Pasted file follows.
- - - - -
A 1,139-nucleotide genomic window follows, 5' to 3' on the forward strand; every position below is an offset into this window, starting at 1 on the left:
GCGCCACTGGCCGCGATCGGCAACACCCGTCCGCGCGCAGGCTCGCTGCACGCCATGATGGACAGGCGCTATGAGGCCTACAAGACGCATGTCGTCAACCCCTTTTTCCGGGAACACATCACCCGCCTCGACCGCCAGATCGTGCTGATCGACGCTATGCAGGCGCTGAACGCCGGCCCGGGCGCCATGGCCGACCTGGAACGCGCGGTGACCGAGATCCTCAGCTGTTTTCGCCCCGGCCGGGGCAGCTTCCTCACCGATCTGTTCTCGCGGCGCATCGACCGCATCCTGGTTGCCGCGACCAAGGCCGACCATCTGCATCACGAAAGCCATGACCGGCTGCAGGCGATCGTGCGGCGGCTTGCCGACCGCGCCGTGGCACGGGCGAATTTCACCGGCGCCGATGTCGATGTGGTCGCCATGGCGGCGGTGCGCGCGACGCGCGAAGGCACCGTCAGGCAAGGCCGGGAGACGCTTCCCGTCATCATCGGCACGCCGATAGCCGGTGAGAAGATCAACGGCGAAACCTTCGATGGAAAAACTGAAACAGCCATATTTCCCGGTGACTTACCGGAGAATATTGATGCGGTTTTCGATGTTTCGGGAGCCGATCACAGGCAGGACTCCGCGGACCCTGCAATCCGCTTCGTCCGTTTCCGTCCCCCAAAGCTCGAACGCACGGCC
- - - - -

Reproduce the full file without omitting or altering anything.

A 1,139-nucleotide genomic window follows, 5' to 3' on the forward strand; every position below is an offset into this window, starting at 1 on the left:
GCGCCACTGGCCGCGATCGGCAACACCCGTCCGCGCGCAGGCTCGCTGCACGCCATGATGGACAGGCGCTATGAGGCCTACAAGACGCATGTCGTCAACCCCTTTTTCCGGGAACACATCACCCGCCTCGACCGCCAGATCGTGCTGATCGACGCTATGCAGGCGCTGAACGCCGGCCCGGGCGCCATGGCCGACCTGGAACGCGCGGTGACCGAGATCCTCAGCTGTTTTCGCCCCGGCCGGGGCAGCTTCCTCACCGATCTGTTCTCGCGGCGCATCGACCGCATCCTGGTTGCCGCGACCAAGGCCGACCATCTGCATCACGAAAGCCATGACCGGCTGCAGGCGATCGTGCGGCGGCTTGCCGACCGCGCCGTGGCACGGGCGAATTTCACCGGCGCCGATGTCGATGTGGTCGCCATGGCGGCGGTGCGCGCGACGCGCGAAGGCACCGTCAGGCAAGGCCGGGAGACGCTTCCCGTCATCATCGGCACGCCGATAGCCGGTGAGAAGATCAACGGCGAAACCTTCGATGGAAAAACTGAAACAGCCATATTTCCCGGTGACTTACCGGAGAATATTGATGCGGTTTTCGATGTTTCGGGAGCCGATCACAGGCAGGACTCCGCGGACCCTGCAATCCGCTTCGTCCGTTTCCGTCCCCCAAAGCTCGAACGCACGGCC